By James L. Paulk
PARIS – Jephtha was Handel’s final oratorio, and there are serious fans who rank it as his most beautiful work. The performance of a new staged production by the Opéra de Paris, which opened at the Palais Garnier on Jan. 13, certainly made these sentiments understandable. In the pit, replacing the company’s regular orchestra, was the beloved period instrument ensemble Les Arts Florissants, led by its iconic founder, William Christie. The distinguished British tenor Ian Bostridge headed a fine cast. And the production was the work of the imaginative, if controversial, German director Claus Guth.
It has become almost customary to stage Handel’s oratorios, essentially turning them into operas. It makes sense, actually. With Handel, the major differences between the two are the subject matter (the oratorios are invariably Biblical) and the treatment of the chorus, used more extensively in the oratorios, playing the role of a Greek dramatic chorus. Staging does, however, have the potential to substantially change the entire experience, and that is definitely what happened here.
Whereas Guth’s La bohème, presented in December by the Opéra de Paris, was set scandalously in a space station in the distant future, his Jephtha is situated on terra firma, but with a strong expressionist edge and an abundance of symbolism. A co-production with the Dutch National Opera, it was seen there in November with totally different musical forces.
Jephtha’s libretto, by Thomas Morell, is based on the story in Judges 11, where the exiled warrior Jephtha is recalled to lead the Israelites against the Ammonites. Before the battle, he vows to God that if he is successful, he will sacrifice whatever comes out of the door to meet him on his return home. This turns out to be his only child, his beloved daughter Iphis, and in the Biblical version he “did with her according to his vow.” Morell decided to “correct” the Bible, and in the oratorio, an angel appears at the last minute, sparing Iphis under the condition that she remain a virgin for the rest of her life – a resolution more like that of Abraham and Isaac and, incidentally, a foreshadowing of Mozart’s Idomeneo.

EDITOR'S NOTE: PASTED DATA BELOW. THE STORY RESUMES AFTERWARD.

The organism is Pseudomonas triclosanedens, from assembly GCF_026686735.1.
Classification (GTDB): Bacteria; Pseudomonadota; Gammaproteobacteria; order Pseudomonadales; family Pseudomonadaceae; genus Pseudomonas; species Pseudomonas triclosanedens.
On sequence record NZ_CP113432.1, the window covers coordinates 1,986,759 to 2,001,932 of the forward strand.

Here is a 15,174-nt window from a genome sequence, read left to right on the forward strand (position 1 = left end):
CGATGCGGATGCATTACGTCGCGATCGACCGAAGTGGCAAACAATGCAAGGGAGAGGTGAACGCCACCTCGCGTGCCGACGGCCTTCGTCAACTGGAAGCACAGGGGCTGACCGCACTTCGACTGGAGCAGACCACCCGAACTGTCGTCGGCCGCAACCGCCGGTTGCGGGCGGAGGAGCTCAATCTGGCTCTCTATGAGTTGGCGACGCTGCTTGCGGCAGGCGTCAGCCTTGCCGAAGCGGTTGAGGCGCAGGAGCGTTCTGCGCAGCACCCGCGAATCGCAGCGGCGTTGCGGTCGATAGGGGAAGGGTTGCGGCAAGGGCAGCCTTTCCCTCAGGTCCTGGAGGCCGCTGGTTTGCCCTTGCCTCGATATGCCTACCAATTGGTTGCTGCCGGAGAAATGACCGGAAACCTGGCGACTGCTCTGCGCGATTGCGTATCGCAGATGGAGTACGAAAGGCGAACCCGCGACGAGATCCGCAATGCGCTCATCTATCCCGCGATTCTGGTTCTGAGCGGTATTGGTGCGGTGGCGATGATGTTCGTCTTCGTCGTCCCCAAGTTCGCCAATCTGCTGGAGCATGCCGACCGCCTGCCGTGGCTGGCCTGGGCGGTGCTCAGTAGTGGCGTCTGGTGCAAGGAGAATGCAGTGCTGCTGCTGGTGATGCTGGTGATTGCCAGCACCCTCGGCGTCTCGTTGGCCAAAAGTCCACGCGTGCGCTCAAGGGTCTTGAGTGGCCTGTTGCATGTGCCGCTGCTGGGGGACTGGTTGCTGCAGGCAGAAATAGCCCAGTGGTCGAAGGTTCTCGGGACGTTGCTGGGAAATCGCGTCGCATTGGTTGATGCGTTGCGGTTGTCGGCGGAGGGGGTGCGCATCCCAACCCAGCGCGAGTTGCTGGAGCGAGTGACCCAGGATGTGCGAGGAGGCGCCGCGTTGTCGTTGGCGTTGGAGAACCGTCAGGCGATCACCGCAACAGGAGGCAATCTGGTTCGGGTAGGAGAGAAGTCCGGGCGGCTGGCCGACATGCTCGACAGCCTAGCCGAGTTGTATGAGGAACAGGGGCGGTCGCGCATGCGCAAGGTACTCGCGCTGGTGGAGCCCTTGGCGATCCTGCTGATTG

The oratorio opens with the words “It must be so,” and Guth brings this simple phrase to the stage repeatedly in giant, movable letters, underscoring the fatal hand of destiny. But the opera is staged as a cosmic battle between blind acceptance of fate and the urge to resist it. So the words are sometimes deconstructed and the letters rearranged to change their meaning.
For example, for the duet between Iphis and Hamor, her fiancé and Jephtha’s loyal lieutenant, the letters spell “BE,” perhaps suggesting the transcendent power of love which exists only in the present. Anti-war images emerge all evening. When Jephtha, meeting with his half-brother King Zebul, agrees to go into battle, the table begins to drip blood.
Jephtha may be Handel’s least optimistic oratorio, owing both to the subject but also, possibly, because he was rapidly going blind. Still, Guth’s dark vision contrasts ironically with much of the score. Storgé, Jephtha’s wife, is something of a Cassandra figure in the oratorio, and Guth underlines both her pessimism and her prescience by surrounding her with ravens and placing her in a strangely lit garden, or by having a cloud descend from above her. Iphis gets a doppelganger with a slashed throat when she sings with her father. Jeptha and Hamor return from battle to celebratory music. But the stage is filled with bodies, and the heroes’ clothes are filthy and bloody. Hamor’s demeanor suggests post-traumatic stress disorder.